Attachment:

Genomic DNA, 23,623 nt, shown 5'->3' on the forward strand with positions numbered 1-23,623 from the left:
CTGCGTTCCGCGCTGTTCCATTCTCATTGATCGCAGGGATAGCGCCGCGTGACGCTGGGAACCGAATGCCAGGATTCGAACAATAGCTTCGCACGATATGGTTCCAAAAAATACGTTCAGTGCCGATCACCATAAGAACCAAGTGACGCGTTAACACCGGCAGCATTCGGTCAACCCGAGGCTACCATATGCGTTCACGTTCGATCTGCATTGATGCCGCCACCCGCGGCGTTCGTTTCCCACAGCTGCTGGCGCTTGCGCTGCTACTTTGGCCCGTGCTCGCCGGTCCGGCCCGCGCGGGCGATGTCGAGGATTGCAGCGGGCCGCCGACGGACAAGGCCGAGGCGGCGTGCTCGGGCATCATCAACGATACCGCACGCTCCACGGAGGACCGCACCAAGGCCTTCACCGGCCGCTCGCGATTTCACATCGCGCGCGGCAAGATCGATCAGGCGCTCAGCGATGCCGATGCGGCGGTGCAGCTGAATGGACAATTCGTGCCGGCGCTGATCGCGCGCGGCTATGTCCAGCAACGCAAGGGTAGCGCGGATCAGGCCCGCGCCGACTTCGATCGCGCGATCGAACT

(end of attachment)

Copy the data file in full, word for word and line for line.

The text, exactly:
Genomic DNA, 23,623 nt, shown 5'->3' on the forward strand with positions numbered 1-23,623 from the left:
CTGCGTTCCGCGCTGTTCCATTCTCATTGATCGCAGGGATAGCGCCGCGTGACGCTGGGAACCGAATGCCAGGATTCGAACAATAGCTTCGCACGATATGGTTCCAAAAAATACGTTCAGTGCCGATCACCATAAGAACCAAGTGACGCGTTAACACCGGCAGCATTCGGTCAACCCGAGGCTACCATATGCGTTCACGTTCGATCTGCATTGATGCCGCCACCCGCGGCGTTCGTTTCCCACAGCTGCTGGCGCTTGCGCTGCTACTTTGGCCCGTGCTCGCCGGTCCGGCCCGCGCGGGCGATGTCGAGGATTGCAGCGGGCCGCCGACGGACAAGGCCGAGGCGGCGTGCTCGGGCATCATCAACGATACCGCACGCTCCACGGAGGACCGCACCAAGGCCTTCACCGGCCGCTCGCGATTTCACATCGCGCGCGGCAAGATCGATCAGGCGCTCAGCGATGCCGATGCGGCGGTGCAGCTGAATGGACAATTCGTGCCGGCGCTGATCGCGCGCGGCTATGTCCAGCAACGCAAGGGTAGCGCGGATCAGGCCCGCGCCGACTTCGATCGCGCGATCGAACT